Considering the stuff that really creates success, it is actually a lot more simple than you might think. The overriding ingredients are sourced from places other than pure brains and intelligence. In fact, they emerge from two basic character traits:

  • perseverance and
  • determination.

Now don’t let me confuse you.

Simplicity does not mean ‘easy’. Easy and simple are very different ideas. ‘Simple’ actually means ‘very difficult’ (until you’ve mastered it – and then it can become simple!), especially when it comes to practical application!

We celebrate success with aplomb and fanfare but sometimes the greatest successes remain undiscovered. Strangely enough this construct emerges because the people who achieve them, never see them as successes – they hide them away.To them they perceive them as shameful and humiliating!

Well, here is a story that needs telling. It would have remained untold had I not heard it from a client. It inspired me to write and tell you about it, a remarkable success story.

Agnes (not her real name) recently qualified as a CA(SA). On the face of it, she appeared to be like any other CA. But there is one massive difference – Agnes failed the final qualifying exams 6 times before finally passing!

We all know that the CA(SA) course is a 7 year marathon (including Articles). It is not unusual to find this being even longer as it is such a difficult process that dropping a year or two is absurdly normal.

But then there is the part we don’t often hear about: the people who don’t make it. And there are a surprisingly large bunch of people who start out on the CA and give up along the way.

I say this with no judgement. In my view the CA(SA) is one of the most difficult degrees to attain. I’m not sure of the exact statistics but the last time I looked, a staggering 2% of all candidates make it through from start to finish without dropping a year. That says it all.

Why is it so hard? How is it that any academic course could have such a large drop-out rate?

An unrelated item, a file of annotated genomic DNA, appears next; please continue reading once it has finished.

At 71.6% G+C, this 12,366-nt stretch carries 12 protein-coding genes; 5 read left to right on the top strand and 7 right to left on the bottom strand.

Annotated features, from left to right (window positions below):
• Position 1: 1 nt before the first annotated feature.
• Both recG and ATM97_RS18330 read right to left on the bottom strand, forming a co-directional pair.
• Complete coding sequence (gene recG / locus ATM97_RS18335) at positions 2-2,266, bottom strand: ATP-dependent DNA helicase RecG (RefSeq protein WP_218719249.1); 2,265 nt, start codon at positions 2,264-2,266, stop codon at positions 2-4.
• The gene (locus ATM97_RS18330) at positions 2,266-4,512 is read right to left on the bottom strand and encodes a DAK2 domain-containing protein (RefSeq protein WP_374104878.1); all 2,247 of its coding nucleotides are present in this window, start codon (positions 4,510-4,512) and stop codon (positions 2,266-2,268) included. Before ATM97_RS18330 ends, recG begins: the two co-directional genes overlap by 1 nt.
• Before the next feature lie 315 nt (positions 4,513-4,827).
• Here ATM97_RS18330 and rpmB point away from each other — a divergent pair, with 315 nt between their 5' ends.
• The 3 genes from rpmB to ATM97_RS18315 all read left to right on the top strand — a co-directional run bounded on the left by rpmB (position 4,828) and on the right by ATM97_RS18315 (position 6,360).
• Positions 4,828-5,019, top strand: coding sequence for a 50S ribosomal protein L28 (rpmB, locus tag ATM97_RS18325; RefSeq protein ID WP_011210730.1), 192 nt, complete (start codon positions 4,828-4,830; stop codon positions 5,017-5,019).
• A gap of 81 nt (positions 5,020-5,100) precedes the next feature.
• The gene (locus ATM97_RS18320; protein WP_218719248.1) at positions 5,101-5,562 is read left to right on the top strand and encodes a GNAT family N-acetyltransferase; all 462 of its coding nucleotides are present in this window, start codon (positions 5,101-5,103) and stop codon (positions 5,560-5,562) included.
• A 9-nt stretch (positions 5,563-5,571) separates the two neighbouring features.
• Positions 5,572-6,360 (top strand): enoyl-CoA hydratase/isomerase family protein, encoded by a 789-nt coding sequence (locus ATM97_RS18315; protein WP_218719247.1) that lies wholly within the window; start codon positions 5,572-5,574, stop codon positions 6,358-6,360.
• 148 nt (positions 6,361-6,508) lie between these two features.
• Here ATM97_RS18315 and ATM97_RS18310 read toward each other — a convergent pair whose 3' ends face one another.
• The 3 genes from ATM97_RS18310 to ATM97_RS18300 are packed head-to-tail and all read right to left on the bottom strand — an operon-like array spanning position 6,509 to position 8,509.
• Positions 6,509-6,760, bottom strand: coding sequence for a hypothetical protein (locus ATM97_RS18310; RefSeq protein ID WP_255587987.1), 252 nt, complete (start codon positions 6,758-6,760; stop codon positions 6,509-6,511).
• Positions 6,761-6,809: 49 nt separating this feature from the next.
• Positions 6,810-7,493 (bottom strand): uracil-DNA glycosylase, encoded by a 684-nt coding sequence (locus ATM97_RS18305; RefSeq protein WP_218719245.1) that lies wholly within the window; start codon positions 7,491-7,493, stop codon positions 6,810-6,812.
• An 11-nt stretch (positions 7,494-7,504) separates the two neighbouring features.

Here are a few good reasons:

  • The amount of study material is immense.
  • Often study occurs on a part-time basis. Lectures are held after hours and on weekends.
  • The final qualifying exam is exceptionally difficult – where do you find another profession where the final entry exam has a failure rate of 50%?
  • The course material is a moving target with complex updates and changes flowing through continuously.
  • The exams are long (4 hours and more) and the questions are highly analytical and riddled with complexity.

Don’t kid yourself. This is one mother of a course to pass. Anyone who has attained this esteemed qualification will humbly acknowledge its complexity and challenge.

Hence, there can be no greater feeling in the world than getting your results and knowing that you have finally attained the right to join the South African Institute of Chartered Accountants. For me it was euphoria. It was an extremely proud moment underpinned by a massive relief and coupled with the comfort of knowing that there are no more after-work-lectures and late night studying.

But what about friends who did not make it? Their abject despair was palpable and pitiful. Somehow, you can not avoid their pain. The thought of redoing the exam is a horror burden of note! You just know exactly what they have to go through.

There are a lot of good people who are unable to face the Board exam again and gracefully fall away. Most give it another go. Failing on a second attempt must be soul-destroying.

And there are other, deeper repercussions. If you are at any of the Big 4 audit firms and you fail your exams, the consequences are humiliating. Your peers surge forward leaving you behind eating dust. It is a shameful experience. This alone can shake your self-esteem and destroy your confidence. Going down a second time is catastrophic. You might as well spend your time in a corner with a dunce cap on!

So, Agnes’ story is one of titanic proportions! Each time that she failed, she collapsed into despair only to gather her wits and come back for another attempt . . . and another and another etc! Remarkable. And by the way after 5 fails, you have to repeat the CTA course! Can you imagine!

But in the end this tenacious, determined woman won through.

There is not a CA(SA) alive who would not laud this incredible show of sheer grit and guts.

So, as fellow sisters/brothers in arms, let’s pour ourselves a Bells and quietly salute this massively courageous colleague!

An it doesn’t end there:

  • What about Fran who in here mid-forties who failed the Board 8 times before she finally made it! How’s that for unbelievable determination?
  • And Lily who was schooled in the Zimbabwean outback where there was no running water and the nearest town was 3 hours away. She came to Johannesburg to UJ and passed the Board first time.

This is success, the unacknowledged warriors who just might be more successful than all of us!


Clive Kaplan is a top-rated Executive/Leadership/Career Coach.